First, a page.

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Emperors and usurpers in the later Roman empire - Adrastos Omissi

9780198865162
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Title
Emperors and usurpers in the later Roman empire - civil war, panegyric, and the construction of legitimacy
Author
Adrastos Omissi
format
Paperback / softback
Publisher
Oxford University Press
Language
English
UK Publication Date
20200630

One of the great maxims of history is that it is written by the victors, and nowhere does this find greater support than in the later Roman Empire. Between 284 and 395 AD, no fewer than 37 men claimed imperial power, though today we recognize barely half of these men as 'legitimate' rulers and more than two thirds died at their subjects' hands. Once established in power, a new ruler needed to publicly legitimate himself and to discredit his predecessor: overtcriticism of the new regime became high treason, with historians supressing their accounts for fear of reprisals and the very names of defeated emperors chiselled from public inscriptions and deleted from official records. In a period of such chaos, how can we ever hope to record in any fair or objectiveway the history of the Roman state?Emperors and Usurpers in the Later Roman Empire is the first history of civil war in the later Roman Empire to be written in English and aims to address this question by focusing on the various ways in which successive imperial dynasties attempted to legitimate themselves and to counter the threat of almost perpetual internal challenge to their rule. Panegyric in particular emerges as a crucial tool for understanding the rapidly changing political world of the third and fourthcenturies, providing direct evidence of how, in the wake of civil wars, emperors attempted to publish their legitimacy and to delegitimize their enemies. The ceremony and oratory surrounding imperial courts too was of great significance: used aggressively to dramatize and constantly recall the events of recent civilwars, the narratives produced by the court in this context also went on to have enormous influence on the messages and narratives found within contemporary historical texts. In its exploration of the ways in which successive imperial courts sought to communicate with their subjects, this volume offers a thoroughly original reworking of late Roman domestic politics, and demonstrates not only how history could be erased, rewritten, and repurposed, but also how civil war, and indeed usurpation,became endemic to the later Empire.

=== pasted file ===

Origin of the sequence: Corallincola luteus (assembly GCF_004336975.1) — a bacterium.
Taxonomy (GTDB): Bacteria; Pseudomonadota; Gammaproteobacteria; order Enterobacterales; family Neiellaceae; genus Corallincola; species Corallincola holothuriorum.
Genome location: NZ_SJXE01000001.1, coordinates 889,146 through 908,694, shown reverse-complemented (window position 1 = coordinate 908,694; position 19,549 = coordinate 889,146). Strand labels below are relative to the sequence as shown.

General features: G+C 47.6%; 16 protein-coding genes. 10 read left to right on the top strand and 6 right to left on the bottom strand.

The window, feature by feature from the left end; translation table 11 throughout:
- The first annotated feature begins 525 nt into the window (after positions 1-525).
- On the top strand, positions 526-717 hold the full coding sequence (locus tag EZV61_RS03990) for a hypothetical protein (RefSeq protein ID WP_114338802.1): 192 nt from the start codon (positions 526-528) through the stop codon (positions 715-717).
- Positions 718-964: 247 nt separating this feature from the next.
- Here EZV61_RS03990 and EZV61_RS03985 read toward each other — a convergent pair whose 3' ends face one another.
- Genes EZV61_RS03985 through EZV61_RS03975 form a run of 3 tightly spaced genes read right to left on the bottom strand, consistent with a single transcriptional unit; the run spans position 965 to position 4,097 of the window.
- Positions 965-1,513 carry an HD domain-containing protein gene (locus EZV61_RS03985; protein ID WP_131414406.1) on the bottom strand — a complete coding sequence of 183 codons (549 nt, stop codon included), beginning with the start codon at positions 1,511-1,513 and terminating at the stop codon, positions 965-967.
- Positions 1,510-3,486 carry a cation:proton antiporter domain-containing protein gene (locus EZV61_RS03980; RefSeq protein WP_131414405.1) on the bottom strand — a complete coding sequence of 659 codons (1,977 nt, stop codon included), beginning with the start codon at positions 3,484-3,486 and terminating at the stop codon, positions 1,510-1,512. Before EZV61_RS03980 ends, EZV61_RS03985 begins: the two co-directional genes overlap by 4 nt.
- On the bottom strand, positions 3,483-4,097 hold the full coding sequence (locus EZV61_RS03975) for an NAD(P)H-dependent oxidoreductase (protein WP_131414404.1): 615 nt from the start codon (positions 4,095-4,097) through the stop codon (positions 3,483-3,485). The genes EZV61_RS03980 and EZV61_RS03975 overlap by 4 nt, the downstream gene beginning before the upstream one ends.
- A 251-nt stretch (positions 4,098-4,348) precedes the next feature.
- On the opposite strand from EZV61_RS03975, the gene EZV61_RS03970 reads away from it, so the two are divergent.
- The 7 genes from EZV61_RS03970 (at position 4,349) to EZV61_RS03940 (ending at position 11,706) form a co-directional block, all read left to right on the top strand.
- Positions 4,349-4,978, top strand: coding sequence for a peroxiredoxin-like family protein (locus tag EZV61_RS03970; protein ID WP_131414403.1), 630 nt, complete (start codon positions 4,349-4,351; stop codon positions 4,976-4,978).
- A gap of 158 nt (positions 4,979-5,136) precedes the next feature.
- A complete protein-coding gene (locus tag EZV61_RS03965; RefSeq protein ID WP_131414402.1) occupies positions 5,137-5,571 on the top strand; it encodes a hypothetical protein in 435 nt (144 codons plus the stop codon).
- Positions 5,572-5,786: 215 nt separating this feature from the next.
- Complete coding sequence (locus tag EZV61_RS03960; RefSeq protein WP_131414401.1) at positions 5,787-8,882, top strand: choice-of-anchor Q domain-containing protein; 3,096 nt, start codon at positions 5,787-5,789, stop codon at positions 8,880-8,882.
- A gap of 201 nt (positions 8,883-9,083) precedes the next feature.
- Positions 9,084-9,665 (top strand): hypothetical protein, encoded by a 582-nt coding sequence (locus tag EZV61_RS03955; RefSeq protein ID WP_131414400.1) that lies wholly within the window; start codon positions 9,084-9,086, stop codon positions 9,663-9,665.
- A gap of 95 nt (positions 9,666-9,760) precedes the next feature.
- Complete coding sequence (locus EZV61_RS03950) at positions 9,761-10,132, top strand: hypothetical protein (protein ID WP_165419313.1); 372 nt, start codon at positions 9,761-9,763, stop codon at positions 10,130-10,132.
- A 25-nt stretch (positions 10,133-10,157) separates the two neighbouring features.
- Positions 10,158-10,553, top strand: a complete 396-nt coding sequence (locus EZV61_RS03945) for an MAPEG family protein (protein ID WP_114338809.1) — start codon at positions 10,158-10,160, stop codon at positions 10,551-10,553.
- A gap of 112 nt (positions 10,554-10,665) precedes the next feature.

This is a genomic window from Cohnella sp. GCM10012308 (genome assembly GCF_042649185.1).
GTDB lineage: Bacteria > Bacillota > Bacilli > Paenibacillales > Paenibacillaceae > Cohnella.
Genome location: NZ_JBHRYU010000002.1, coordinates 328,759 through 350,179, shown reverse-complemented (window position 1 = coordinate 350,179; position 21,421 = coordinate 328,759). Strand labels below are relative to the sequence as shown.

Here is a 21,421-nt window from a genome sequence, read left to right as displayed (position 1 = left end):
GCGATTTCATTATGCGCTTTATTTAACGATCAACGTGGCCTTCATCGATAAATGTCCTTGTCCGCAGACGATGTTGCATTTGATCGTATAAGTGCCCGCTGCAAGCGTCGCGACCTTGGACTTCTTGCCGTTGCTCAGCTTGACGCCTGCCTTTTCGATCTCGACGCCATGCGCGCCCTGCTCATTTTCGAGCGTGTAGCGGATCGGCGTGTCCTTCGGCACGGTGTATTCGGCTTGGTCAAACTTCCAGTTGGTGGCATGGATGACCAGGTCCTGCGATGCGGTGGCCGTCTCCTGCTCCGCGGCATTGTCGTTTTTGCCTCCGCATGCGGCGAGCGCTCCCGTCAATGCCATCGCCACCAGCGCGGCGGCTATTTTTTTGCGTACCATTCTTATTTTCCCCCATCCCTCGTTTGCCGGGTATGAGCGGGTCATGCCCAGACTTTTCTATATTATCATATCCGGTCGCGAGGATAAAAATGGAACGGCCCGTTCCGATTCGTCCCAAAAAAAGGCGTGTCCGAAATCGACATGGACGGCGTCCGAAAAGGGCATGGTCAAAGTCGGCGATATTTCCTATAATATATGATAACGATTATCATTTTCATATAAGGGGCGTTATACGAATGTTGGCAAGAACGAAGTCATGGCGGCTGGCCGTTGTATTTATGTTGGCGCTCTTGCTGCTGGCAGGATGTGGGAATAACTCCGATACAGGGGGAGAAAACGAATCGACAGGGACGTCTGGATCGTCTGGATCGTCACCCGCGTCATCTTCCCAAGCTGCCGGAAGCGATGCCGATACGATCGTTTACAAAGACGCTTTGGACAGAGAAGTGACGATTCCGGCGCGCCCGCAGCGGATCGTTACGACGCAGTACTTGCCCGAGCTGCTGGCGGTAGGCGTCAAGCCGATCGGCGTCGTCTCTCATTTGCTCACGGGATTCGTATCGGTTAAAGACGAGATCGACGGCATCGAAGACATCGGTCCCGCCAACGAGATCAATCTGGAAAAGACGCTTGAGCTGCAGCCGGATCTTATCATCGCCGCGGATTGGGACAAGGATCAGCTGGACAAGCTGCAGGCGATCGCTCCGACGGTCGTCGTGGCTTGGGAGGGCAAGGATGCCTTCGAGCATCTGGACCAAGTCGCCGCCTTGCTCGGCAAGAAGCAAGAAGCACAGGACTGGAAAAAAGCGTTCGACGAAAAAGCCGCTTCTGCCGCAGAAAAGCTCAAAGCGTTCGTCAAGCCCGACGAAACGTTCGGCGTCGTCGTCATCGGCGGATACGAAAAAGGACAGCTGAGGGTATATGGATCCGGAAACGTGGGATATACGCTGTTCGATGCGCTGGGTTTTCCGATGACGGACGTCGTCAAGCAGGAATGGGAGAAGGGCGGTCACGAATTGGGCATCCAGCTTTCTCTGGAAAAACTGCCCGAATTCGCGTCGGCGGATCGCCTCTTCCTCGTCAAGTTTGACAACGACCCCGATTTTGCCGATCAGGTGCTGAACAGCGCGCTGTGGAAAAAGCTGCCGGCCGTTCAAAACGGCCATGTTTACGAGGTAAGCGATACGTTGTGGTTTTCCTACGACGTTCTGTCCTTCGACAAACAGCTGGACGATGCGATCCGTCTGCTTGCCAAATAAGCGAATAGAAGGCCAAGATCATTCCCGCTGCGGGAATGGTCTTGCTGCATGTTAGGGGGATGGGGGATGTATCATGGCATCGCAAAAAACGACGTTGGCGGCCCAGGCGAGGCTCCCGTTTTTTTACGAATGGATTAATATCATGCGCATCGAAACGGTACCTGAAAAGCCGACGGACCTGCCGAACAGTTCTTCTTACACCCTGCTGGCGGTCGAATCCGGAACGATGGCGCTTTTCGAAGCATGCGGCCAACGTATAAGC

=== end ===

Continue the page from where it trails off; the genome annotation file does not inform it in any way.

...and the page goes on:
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Adrastos Omissi grew up in Jersey, in the Channel Islands. From 2005, he studied at St John's College, Oxford, where he received his BA, MSt, and DPhil. After working for some years in the charities and green energy sector, he returned to Oxford in 2014 to take up a British Academy Postdoctoral Fellowship and a Junior Research Fellowship in Classics and Ancient History at Oriel College. He then spent a brief period as Lecturer in Ancient History both at Oriel and at
Jesus College, during which time he was awarded a prestigious Humanities Division Teaching Award, before moving to the University of Glasgow in September 2017, where he is currently Lecturer in Latin Literature. He has authored a number of articles, in both specialist and non-specialist publications,
on Roman history, linguistics, and Renaissance art.

This is an excellent first book. Omissi is deeply immersed in the source material and a sure guide to the scholarly landscape...A thesis rooted in a bilingual corpus of evidence that influences our picture of an entire century and problematizes our relationship with multiple ancient genres of writing - this is great history.

James Corke-Webster, Kings College London, Greece & Rome

Type
BOOK
Keyword Index
Civil war - Rome.|Laudatory poetry, Latin - Rome - History and criticism.|Rome - History - Empire, 284-476.
Country of Publication
England
Number of Pages
368

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